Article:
What the best carbon monoxide detector has
- A loud alarm. Underwriters Laboratories (UL)-listed devices have a minimum 85-decibel horn that can be heard within 10 feet. Some alarms vary in frequencies to accommodate those with age-related (or other) hearing loss.
- Interconnectivity. Interconnected alarms are helpful in large homes because they communicate with one another; when one alarm detects a hazard, it triggers them all to sound an alarm. CO alarms can be on the same network as smoke alarms, though all units usually must be made by the same manufacturer. Interconnections are traditionally made via hardwire connections, though many alarms now use radio communications, making for easier installation by a homeowner.
- Voice alert. Some higher-end alarms include a voice alert. Dual smoke and CO detectors will announce the nature of the hazard, helpful in reducing confusion in an emergency. Some interconnected systems will announce the location of the detected problem on every alarm in the network.
- Five-year sensor lifespan. The sensors on carbon monoxide detectors will wear away over time. Expect your unit to last at least five years. The better models have an end-of-life timer to alert you when the unit needs to be replaced.
- Digital display. A digital display can provide a constant readout of measured CO levels, peak levels measured over a period, battery condition and more. On the down side, some might find a lit display a distraction in some situations, such as in a bedroom at night.
- Testing functionality. CO detectors should be tested once a month. Virtually all detectors have a test/silence button to test the device and also silence the unit in the event of a false alarm. Some alarms used to have convenience features to silence the alarm with the wave of a hand or a standard IR remote control (like the one used for your TV), but those proved to be problematic and have largely been dropped, and some detectors with those features have been recalled.
Know before you go
Where should you install a CO detector? Anne Marie Helmenstine, Ph.D., ThoughtCo.com's chemistry expert, notes that carbon monoxide is lighter than air, so the best place to install a CO detector is high on a wall (at least five feet above the floor) or on the ceiling. The National Fire Protection Association (NFPA) recommends placing CO detectors in a central location outside of sleeping areas, as well as on every level of your home. Dr. Helmenstine notes that if you are only purchasing one CO detector, put it in your bedroom and "make certain the alarm is loud enough to wake you up." On the other side of the coin, you shouldn't place CO detectors near appliances that produce open flames, such as a kitchen stove, or next to a fireplace.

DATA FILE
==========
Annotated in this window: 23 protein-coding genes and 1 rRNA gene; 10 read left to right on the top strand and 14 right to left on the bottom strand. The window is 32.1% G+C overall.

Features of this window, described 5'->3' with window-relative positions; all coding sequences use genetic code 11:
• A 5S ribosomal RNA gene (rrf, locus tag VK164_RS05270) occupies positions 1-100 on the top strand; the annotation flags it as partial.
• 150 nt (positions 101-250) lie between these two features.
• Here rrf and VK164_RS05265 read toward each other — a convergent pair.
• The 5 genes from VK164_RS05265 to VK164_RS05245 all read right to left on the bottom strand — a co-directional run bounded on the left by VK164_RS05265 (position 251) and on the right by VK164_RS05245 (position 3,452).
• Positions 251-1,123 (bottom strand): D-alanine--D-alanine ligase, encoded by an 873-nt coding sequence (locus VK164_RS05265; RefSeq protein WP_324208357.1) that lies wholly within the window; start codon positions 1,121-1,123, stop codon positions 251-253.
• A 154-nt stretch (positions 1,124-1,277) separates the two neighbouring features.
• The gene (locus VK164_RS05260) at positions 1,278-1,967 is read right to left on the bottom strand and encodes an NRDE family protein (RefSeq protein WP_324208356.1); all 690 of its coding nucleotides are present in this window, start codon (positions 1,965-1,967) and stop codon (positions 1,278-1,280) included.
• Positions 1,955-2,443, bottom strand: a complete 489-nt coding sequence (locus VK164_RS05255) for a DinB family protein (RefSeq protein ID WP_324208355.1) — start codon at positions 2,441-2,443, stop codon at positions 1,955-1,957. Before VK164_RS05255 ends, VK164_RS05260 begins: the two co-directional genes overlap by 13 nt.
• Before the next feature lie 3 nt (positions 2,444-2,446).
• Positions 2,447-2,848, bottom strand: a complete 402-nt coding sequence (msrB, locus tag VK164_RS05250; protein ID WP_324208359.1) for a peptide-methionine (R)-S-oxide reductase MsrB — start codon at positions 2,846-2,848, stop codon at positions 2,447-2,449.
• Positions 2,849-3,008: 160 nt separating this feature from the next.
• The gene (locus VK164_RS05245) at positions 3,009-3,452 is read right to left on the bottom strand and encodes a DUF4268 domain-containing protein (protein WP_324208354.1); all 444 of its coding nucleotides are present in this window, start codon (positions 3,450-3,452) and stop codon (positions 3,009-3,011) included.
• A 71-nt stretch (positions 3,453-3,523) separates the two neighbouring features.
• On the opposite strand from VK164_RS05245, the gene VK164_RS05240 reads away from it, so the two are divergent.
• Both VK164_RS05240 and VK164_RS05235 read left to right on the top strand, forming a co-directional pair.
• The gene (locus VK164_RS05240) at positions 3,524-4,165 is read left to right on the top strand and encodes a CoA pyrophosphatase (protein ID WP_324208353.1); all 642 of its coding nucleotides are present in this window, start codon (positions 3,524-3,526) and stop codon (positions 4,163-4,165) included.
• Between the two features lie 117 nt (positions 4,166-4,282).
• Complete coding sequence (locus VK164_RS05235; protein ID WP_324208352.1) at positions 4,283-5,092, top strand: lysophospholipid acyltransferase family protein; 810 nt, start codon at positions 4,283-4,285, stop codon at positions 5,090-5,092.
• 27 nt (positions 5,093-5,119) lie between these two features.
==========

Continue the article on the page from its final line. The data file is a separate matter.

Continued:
Battery-powered or hardwired? Detectors may be hardwired, plugged into an outlet, or battery operated, depending on the model. Most plug-in and hardwired units use batteries as a backup during a power failure and will not operate if they are not installed. An interconnected system provides the best protection for a typical home. Most interconnected alarms are hardwired, but battery-powered interconnected systems that communicate over a radio network are also available, and are easier for homeowners to install. That said, if your current carbon monoxide detectors are hardwired, you will most likely want to keep that system.
What are the regulations in your state or municipality? Most states require a carbon monoxide detector to be installed in new homes or before the sale of a home. Some require hardwired or plug-in units to have battery backup in the case of a power outage -- and having a battery back-up is a good idea in all cases. The National Conference of State Legislatures is a good resource for determining what regulations apply to you.
Does your unit meet safety standards? Check to see that the detector is certified by an independent testing agency such as Underwriters Laboratories or Canadian Standards Association. Details on Underwriters Laboratory standard UL2034, which covers sensitivity and alarm thresholds for residential use, can be found in the introduction of this report. All of the CO alarms in this report meet that standard.
Do you need a smoke alarm, too? If you also need a smoke alarm, opting for a combination smoke and carbon monoxide alarm can save money and clutter. Be aware, however, that some installation locations are more suitable for one type of alarm but not for another. Smoke alarms also use different technologies to detect different types of fires -- ionization, photoelectric, or both. We discuss different types of smoke detectors, including combination smoke and CO detectors -- and which ones are best for certain situations -- in our smoke detectors report.